Becoming a low-ball hitter is a great way to improve your accuracy. I don't mean
just hitting a knock down into the wind either. I mean having a consistently low trajectory
to your shots. Ben Hogan was a low-ball hitter in his day. Hal Sutton is a low-ball hitter
today. They also happen to be a couple of the best ball strikers in history.
With the golf courses being set up the way they are, it seems that most amateur
players are trying to hit the ball higher and softer. I am not saying that this is
a bad thing, because you will often times be faced with shots over hazards and such.
However, I think it could benefit the average player if they would learn to incorporate the
low shot into their game.
When I go to PGA Tour events and sit on the range, it's amazing how low many
of these players hit it. It kind of startles me at first because on TV, it seems as
though they are hitting these high, towering, shots. But if you watch a Justin Leonard,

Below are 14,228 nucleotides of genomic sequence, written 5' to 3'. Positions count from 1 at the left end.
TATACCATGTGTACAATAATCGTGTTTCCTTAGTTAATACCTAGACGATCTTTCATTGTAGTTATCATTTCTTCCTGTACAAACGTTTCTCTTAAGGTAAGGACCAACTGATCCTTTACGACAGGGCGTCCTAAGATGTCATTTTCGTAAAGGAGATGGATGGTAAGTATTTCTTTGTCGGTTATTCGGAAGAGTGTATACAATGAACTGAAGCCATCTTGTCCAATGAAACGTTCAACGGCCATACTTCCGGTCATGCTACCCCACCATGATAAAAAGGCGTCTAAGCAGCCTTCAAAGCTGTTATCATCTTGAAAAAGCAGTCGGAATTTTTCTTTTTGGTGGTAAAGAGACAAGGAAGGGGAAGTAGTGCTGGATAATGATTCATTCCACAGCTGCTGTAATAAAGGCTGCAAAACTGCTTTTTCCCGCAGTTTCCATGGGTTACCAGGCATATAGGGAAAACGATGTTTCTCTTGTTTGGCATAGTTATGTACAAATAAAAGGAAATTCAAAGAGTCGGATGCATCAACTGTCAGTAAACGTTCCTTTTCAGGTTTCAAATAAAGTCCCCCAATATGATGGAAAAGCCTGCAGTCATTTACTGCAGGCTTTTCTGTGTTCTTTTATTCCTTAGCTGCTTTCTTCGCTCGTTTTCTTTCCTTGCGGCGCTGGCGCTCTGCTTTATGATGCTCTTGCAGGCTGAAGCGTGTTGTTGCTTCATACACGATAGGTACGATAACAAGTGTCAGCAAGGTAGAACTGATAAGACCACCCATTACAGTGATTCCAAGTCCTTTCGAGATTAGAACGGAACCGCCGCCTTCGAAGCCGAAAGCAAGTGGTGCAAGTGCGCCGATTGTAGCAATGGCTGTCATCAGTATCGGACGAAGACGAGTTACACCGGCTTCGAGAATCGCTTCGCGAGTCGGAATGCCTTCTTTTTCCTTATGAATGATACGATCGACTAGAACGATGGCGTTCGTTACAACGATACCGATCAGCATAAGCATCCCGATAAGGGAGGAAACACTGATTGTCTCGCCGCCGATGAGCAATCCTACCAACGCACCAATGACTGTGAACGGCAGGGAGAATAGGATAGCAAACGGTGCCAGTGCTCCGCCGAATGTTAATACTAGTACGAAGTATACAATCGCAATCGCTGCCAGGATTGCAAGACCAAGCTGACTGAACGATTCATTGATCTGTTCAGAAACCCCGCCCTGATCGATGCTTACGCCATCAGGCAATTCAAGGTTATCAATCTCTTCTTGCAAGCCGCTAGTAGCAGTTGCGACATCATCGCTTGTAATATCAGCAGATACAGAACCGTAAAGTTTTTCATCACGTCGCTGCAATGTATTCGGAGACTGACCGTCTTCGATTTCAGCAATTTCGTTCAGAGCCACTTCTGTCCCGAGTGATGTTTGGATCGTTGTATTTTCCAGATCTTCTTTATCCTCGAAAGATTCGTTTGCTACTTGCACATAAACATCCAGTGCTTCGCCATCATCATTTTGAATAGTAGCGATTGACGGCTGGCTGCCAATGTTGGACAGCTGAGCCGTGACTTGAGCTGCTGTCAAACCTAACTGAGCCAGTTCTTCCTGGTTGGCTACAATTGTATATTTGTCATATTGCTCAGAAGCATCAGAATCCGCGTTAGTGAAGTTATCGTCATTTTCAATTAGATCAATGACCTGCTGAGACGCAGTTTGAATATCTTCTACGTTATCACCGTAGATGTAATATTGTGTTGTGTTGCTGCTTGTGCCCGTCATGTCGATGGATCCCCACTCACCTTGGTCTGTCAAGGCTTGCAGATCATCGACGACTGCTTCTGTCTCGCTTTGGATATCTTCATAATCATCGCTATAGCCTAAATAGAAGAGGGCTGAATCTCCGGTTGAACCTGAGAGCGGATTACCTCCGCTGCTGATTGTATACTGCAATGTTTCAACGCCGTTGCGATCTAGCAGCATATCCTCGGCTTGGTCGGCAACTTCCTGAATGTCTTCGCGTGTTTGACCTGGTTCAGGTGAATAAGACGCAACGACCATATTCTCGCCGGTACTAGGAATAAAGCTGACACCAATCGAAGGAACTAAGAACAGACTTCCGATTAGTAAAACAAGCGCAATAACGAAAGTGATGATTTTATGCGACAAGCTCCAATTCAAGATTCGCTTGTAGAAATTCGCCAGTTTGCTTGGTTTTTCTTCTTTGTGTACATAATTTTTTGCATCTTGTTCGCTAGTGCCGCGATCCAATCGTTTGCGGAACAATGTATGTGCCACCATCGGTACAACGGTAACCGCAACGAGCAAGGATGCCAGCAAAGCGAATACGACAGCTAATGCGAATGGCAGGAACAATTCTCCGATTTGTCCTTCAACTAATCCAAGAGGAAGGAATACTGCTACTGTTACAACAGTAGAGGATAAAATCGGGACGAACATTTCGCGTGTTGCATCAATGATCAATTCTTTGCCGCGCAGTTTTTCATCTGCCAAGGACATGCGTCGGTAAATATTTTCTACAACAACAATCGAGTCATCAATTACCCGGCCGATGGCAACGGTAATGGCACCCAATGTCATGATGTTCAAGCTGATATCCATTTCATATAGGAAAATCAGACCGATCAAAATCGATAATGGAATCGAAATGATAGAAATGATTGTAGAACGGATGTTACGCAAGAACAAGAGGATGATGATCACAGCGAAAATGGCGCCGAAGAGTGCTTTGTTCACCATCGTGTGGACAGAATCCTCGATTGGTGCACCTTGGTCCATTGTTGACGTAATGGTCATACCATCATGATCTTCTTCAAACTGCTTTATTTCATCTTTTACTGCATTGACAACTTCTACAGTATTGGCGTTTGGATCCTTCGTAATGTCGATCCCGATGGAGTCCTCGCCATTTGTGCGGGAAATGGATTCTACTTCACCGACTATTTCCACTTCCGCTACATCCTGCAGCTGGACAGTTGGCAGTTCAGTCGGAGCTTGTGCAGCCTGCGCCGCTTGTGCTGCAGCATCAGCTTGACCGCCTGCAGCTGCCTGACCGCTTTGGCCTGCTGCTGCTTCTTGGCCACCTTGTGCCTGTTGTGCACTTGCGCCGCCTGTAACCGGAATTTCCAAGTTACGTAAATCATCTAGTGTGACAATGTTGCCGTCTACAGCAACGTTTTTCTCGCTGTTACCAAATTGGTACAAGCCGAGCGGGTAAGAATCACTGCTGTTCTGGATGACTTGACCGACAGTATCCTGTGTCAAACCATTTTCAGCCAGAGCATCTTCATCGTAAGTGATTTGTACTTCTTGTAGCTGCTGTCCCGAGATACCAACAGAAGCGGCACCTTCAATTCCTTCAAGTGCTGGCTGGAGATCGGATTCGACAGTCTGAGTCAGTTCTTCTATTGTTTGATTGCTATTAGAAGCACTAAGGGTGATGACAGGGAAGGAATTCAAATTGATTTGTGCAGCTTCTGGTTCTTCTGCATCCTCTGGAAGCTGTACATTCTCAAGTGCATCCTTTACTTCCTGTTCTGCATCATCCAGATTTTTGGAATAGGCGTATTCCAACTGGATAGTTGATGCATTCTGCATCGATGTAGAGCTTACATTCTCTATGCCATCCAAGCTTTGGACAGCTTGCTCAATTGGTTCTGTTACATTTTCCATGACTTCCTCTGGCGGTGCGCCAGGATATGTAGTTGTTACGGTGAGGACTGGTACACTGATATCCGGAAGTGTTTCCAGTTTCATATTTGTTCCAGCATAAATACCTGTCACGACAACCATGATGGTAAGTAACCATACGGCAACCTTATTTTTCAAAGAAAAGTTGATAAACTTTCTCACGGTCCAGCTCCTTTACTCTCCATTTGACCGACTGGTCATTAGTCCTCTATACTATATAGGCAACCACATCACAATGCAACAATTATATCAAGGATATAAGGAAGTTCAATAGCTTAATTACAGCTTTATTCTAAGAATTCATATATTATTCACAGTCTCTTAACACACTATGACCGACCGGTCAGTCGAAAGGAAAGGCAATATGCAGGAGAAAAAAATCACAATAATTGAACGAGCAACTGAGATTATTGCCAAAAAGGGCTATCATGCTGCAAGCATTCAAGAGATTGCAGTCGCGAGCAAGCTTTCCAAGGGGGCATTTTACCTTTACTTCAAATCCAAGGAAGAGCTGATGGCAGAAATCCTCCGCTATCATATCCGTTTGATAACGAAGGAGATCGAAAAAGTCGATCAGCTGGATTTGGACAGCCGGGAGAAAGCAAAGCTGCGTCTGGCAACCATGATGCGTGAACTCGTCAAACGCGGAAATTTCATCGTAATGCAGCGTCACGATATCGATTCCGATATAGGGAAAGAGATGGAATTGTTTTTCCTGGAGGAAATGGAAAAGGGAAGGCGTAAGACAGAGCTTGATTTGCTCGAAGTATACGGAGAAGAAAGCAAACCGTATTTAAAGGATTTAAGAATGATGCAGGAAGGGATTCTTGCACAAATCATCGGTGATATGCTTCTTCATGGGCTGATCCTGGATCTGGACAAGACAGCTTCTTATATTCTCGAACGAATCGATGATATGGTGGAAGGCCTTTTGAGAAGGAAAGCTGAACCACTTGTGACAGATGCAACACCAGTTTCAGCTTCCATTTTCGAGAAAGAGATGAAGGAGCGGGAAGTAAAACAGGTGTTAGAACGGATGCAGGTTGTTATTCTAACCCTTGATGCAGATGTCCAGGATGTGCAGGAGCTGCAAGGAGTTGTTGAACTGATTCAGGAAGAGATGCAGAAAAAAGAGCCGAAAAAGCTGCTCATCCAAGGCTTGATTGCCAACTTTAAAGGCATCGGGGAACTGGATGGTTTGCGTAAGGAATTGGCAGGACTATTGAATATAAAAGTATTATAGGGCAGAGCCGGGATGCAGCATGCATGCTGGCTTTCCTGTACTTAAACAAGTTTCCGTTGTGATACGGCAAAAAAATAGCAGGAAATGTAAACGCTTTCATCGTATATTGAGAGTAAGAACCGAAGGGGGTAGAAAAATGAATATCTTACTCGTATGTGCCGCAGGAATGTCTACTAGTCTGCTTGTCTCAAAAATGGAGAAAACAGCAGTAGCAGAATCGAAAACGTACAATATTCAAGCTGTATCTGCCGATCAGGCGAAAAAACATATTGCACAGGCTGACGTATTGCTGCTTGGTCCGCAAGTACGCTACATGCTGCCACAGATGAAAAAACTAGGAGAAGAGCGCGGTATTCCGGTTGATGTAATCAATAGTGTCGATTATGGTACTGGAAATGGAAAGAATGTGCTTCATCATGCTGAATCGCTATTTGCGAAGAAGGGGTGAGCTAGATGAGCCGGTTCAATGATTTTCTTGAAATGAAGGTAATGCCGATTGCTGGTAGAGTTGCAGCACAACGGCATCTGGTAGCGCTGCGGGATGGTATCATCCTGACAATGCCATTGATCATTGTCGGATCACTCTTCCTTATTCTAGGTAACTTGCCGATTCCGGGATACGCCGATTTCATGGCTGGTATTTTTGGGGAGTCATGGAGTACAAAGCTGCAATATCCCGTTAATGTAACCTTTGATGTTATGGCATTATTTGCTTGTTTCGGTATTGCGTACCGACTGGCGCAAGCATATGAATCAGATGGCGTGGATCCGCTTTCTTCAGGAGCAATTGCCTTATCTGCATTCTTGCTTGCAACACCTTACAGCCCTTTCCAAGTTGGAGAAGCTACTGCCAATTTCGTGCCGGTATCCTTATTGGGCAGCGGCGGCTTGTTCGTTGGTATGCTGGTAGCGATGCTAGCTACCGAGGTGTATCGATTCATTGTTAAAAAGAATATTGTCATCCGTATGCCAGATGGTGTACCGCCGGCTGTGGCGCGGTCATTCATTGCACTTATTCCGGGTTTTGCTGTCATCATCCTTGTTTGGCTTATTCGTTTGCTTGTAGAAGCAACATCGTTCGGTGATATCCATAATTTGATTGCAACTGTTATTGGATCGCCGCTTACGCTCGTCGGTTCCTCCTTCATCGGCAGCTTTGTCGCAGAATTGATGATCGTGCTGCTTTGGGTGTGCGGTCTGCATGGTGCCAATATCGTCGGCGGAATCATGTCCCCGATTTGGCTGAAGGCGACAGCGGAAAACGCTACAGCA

or a Nick Faldo, or any of the other really accurate players, you'll see that's
anything but the truth.
So what does it take to hit it low? Well, from what I can tell in the great players
swings, the way to hit it low is to develop more of a U-shaped swing, as opposed
to a V-shaped swing. This will create a much more shallow approach into the ball.
Thus, you will essentially just be hitting it as high as the loft of the club allows.
The best way I know how to develop this U-shape is to feel that you "straighten your
right arm from the top of your swing".
Here is a checklist to develop a lower shot trajectory:
- Perhaps place the ball a little farther back than usual.
- From the top, feel the immediate straightening out of your right arm. Don't throw it out and over the top, just straighten it out.
A great feel to help you achieve this is to imagine you are an archer taking an arrow
out of your backpack. You have to totally straighten your arm out in order for this to happen.
This is a great thought I received from a buddy of mine a couple years ago. It's
kind of an exaggerated move, but it gives you the correct
Columns ©1999 Joseph K. Sullivan and GolfLink Inc. All rights reserved.